Laws aren’t a guarantee for a better-functioning society, but that doesn’t stop legislators from rolling out a fresh batch of laws each January 1. Starting this year, kids in Washington state must be strapped into rear-facing car seats until 2 years old and booster seats until they reach the height of 4’ 9”. Many middle schoolers will now ride to sixth and seventh grade perched on car seats formerly reserved for preschoolers.
Oregon banned using plastic bags at the grocery store for nearly all purchases, and California prohibits discrimination against hairstyles including dreadlocks and cornrows. All new homes built in California must install solar panels, an additional cost of about $10,000.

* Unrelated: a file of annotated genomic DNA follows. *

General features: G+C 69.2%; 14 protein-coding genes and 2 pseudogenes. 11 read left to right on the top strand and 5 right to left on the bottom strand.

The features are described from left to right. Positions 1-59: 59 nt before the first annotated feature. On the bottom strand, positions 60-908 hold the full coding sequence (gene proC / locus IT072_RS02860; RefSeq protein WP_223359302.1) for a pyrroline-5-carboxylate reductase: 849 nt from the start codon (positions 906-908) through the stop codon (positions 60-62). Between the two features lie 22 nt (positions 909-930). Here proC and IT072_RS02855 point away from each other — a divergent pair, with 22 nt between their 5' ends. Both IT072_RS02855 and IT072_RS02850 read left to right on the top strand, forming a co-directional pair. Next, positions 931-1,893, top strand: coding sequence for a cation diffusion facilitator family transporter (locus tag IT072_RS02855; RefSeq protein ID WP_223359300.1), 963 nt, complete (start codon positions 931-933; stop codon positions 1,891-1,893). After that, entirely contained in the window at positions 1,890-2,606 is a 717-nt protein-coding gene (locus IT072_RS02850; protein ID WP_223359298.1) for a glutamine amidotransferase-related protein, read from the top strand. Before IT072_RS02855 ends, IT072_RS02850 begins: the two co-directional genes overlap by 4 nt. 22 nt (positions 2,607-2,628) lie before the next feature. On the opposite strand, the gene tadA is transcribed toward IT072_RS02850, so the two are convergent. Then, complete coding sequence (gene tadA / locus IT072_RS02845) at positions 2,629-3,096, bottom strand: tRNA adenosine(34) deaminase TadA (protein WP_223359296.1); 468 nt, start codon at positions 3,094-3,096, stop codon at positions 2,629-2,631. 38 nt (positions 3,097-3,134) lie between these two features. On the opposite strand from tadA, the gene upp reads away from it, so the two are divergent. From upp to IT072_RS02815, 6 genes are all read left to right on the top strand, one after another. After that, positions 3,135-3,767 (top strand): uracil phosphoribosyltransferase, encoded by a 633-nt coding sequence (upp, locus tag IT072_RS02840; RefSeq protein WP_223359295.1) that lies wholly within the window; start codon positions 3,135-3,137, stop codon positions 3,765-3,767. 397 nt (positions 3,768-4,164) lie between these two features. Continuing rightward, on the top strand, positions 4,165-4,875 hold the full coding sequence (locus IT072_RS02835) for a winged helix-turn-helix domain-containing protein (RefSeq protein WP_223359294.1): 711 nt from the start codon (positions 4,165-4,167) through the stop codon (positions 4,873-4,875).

It would be nice if additional laws kept citizens safer and helped society run better, but our overcrowded jails and prisons say otherwise. A safe, moral, well-functioning society depends on choices made at the individual level. It’s illegal to drink excessively and operate a motor vehicle, but drunk drivers kill people every year. It’s illegal to shoot, stab, or strangle another person to death, but murders still occur. If more people would make better choices, society overall would improve. But we have to take individual compliance into account, which is where wrongdoers take the crooked path.
Law enforcement officers can punish parents for not putting their diminutive twelve-year-olds in a backless booster. Regulators can halt the distribution of disposable plastic shopping bags. Home inspectors can refuse to issue permits to solar panel-less homes. But society won’t be improved, it will just be more regulated.